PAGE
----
The Contexts of Painted Pottery in the Ancient Mediterranean World seventh fourth Centuries BCE

These papers demonstrate the importance of archaeological context in the study of Greek pottery.

The Contexts of Painted Pottery in the Ancient Mediterranean World  seventh fourth Centuries BCE

These papers demonstrate the importance of archaeological context in the study of Greek pottery. Topics include the reception and consumption of Greek pottery in various Italic societies, the archaeological interpretation of Attic pottery in Greek contexts, questions of trade and commissions, and the birth of red-figured pottery in Sioily. Four papers in English, two in Italian.

Athens Etruria and the Many Lives of Greek Figured Pottery

“A Complex Approach to Etruscan Black Figure Vase Painting.” Mediterranea 8:33–82. ———, ed. 2012a. The Contexts of Painted Pottery in the Ancient Mediterranean World (SeventhFourth Centuries B.C.E.). Oxford: Archaeopress. ———. 2012b.

Athens  Etruria  and the Many Lives of Greek Figured Pottery

A lucrative trade in Athenian pottery flourished from the early sixth until the late fifth century B.C.E., finding an eager market in Etruria. Most studies of these painted vases focus on the artistry and worldview of the Greeks who made them, but Sheramy D. Bundrick shifts attention to their Etruscan customers, ancient trade networks, and archaeological contexts. Thousands of Greek painted vases have emerged from excavations of tombs, sanctuaries, and settlements throughout Etruria, from southern coastal centers to northern communities in the Po Valley. Using documented archaeological assemblages, especially from tombs in southern Etruria, Bundrick challenges the widely held assumption that Etruscans were hellenized through Greek imports. She marshals evidence to show that Etruscan consumers purposefully selected figured pottery that harmonized with their own local needs and customs, so much so that the vases are better described as etruscanized. Athenian ceramic workers, she contends, learned from traders which shapes and imagery sold best to the Etruscans and employed a variety of strategies to maximize artistry, output, and profit.

The Transformation of Athens

“Sex and the Athenian Woman: A Contextual Analysis of Erotic Vase-Paintings from Attic Graves of the 5th Century bc.” In The Contexts of Painted Pottery in the Ancient Mediterranean World (SeventhFourth Centuries bce), ...

The Transformation of Athens

How remarkable changes in ancient Greek pottery reveal the transformation of classical Greek culture Why did soldiers stop fighting, athletes stop competing, and lovers stop having graphic sex in classical Greek art? The scenes depicted on Athenian pottery of the mid-fifth century BC are very different from those of the late sixth century. Did Greek potters have a different world to see—or did they come to see the world differently? In this lavishly illustrated and engagingly written book, Robin Osborne argues that these remarkable changes are the best evidence for the shifting nature of classical Greek culture. Osborne examines the thousands of surviving Athenian red-figure pots painted between 520 and 440 BC and describes the changing depictions of soldiers and athletes, drinking parties and religious occasions, sexual relations, and scenes of daily life. He shows that it was not changes in each activity that determined how the world was shown, but changes in values and aesthetics. By demonstrating that changes in artistic style involve choices about what aspects of the world we decide to represent as well as how to represent them, this book rewrites the history of Greek art. By showing that Greeks came to see the world differently over the span of less than a century, it reassesses the history of classical Greece and of Athenian democracy. And by questioning whether art reflects or produces social and political change, it provokes a fresh examination of the role of images in an ever-evolving world.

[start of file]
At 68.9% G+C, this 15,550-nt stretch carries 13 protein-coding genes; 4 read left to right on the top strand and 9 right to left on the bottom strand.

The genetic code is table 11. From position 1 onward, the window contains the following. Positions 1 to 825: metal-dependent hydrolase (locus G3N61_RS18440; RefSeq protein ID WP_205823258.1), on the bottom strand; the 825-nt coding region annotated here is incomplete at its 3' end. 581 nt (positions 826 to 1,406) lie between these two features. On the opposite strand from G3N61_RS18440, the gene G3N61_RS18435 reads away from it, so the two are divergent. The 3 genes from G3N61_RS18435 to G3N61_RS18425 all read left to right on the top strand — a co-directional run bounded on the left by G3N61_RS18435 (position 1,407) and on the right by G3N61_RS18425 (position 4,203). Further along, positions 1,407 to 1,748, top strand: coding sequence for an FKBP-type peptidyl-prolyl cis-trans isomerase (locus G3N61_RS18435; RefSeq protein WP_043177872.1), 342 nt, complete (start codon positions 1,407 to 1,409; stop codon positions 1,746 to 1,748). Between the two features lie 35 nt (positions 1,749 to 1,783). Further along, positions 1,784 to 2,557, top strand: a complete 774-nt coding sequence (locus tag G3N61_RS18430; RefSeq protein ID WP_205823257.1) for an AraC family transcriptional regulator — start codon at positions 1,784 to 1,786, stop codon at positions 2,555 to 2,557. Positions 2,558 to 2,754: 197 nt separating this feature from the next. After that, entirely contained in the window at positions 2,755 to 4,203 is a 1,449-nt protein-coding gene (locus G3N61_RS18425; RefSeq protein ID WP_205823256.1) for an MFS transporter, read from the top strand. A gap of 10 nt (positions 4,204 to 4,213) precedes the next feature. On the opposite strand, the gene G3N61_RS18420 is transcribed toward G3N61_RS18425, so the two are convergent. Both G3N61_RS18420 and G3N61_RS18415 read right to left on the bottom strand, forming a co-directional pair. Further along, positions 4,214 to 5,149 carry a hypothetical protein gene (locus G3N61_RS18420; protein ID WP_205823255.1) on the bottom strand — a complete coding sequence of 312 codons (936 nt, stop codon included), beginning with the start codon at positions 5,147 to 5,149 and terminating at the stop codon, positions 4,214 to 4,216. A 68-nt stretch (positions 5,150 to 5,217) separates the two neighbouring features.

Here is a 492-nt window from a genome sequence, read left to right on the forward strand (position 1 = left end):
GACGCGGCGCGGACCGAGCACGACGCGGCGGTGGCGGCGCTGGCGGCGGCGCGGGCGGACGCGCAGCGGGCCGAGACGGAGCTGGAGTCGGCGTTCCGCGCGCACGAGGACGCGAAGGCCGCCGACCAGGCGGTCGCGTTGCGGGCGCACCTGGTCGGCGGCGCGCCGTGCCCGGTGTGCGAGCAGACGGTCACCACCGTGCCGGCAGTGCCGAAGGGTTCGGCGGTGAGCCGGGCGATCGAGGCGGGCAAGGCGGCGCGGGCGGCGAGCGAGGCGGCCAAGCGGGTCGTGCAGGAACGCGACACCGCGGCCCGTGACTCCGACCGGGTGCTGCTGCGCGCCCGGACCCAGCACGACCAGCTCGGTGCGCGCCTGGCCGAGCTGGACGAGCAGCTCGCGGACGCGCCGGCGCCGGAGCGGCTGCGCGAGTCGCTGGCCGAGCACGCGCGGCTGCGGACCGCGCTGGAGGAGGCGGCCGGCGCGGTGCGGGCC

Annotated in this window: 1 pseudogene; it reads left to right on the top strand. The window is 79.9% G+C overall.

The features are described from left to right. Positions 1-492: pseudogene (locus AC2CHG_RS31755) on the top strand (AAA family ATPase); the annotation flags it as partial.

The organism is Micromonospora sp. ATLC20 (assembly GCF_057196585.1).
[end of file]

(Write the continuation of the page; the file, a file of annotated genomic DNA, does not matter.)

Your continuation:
Cycladic Archaeology and Research New Approaches and Discoveries

Red-Figure Pottery from Minoa on Amorgos, in D. Paleothodoros (ed) The Context of Painted Pottery in the Ancient Mediterranean World, (SeventhFourth Centuries BC): 41-79. Oxford: Archeopress. Marangou, L. 1982.

Cycladic Archaeology and Research  New Approaches and Discoveries

Recent excavations and new theoretical approaches are changing our view of the Cyclades. This volume aims to share these recent developments with a broader, international audience. Essays have been carefully selected as representing some of the most important recent work and include significant previously-unpublished material.

Peoples in the Black Sea Region from the Archaic to the Roman Period

Early Sixth-Century Directional Trade: The Evidence of Attic Black-Figured Pottery. In D. Paleothodoros (ed.), The Contexts of Painted Pottery in the Ancient Mediterranean World (Seventh-Fourth Centuries BCE), Oxford, 5-20.